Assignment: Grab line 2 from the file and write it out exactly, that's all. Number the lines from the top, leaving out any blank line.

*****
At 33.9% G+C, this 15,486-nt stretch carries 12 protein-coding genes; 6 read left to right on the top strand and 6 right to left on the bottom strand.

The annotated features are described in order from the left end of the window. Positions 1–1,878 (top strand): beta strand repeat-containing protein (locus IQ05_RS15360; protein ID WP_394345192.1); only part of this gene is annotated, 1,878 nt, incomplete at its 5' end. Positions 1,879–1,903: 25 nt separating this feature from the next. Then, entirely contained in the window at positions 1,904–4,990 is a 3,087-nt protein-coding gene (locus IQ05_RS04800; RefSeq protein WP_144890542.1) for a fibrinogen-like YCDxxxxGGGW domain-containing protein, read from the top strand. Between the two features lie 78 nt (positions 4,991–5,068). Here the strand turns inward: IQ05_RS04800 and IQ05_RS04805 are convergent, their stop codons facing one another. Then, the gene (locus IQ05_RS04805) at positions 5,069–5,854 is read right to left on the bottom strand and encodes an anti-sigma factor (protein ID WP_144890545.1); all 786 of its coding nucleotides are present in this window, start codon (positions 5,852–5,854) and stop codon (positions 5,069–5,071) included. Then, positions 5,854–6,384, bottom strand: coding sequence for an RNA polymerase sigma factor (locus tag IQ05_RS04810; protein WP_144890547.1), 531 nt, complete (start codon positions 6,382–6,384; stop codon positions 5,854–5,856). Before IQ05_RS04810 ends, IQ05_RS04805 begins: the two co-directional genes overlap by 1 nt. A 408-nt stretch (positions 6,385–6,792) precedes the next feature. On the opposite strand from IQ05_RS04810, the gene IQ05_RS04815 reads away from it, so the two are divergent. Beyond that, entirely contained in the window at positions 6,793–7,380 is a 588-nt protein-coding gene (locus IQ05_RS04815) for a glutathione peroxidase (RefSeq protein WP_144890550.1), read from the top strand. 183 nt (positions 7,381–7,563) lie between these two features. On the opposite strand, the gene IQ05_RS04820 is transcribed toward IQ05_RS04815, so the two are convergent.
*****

The annotated features are described in order from the left end of the window. Positions 1–1,878 (top strand): beta strand repeat-containing protein (locus IQ05_RS15360; protein ID WP_394345192.1); only part of this gene is annotated, 1,878 nt, incomplete at its 5' end. Positions 1,879–1,903: 25 nt separating this feature from the next. Then, entirely contained in the window at positions 1,904–4,990 is a 3,087-nt protein-coding gene (locus IQ05_RS04800; RefSeq protein WP_144890542.1) for a fibrinogen-like YCDxxxxGGGW domain-containing protein, read from the top strand. Between the two features lie 78 nt (positions 4,991–5,068). Here the strand turns inward: IQ05_RS04800 and IQ05_RS04805 are convergent, their stop codons facing one another. Then, the gene (locus IQ05_RS04805) at positions 5,069–5,854 is read right to left on the bottom strand and encodes an anti-sigma factor (protein ID WP_144890545.1); all 786 of its coding nucleotides are present in this window, start codon (positions 5,852–5,854) and stop codon (positions 5,069–5,071) included. Then, positions 5,854–6,384, bottom strand: coding sequence for an RNA polymerase sigma factor (locus tag IQ05_RS04810; protein WP_144890547.1), 531 nt, complete (start codon positions 6,382–6,384; stop codon positions 5,854–5,856). Before IQ05_RS04810 ends, IQ05_RS04805 begins: the two co-directional genes overlap by 1 nt. A 408-nt stretch (positions 6,385–6,792) precedes the next feature. On the opposite strand from IQ05_RS04810, the gene IQ05_RS04815 reads away from it, so the two are divergent. Beyond that, entirely contained in the window at positions 6,793–7,380 is a 588-nt protein-coding gene (locus IQ05_RS04815) for a glutathione peroxidase (RefSeq protein WP_144890550.1), read from the top strand. 183 nt (positions 7,381–7,563) lie between these two features. On the opposite strand, the gene IQ05_RS04820 is transcribed toward IQ05_RS04815, so the two are convergent.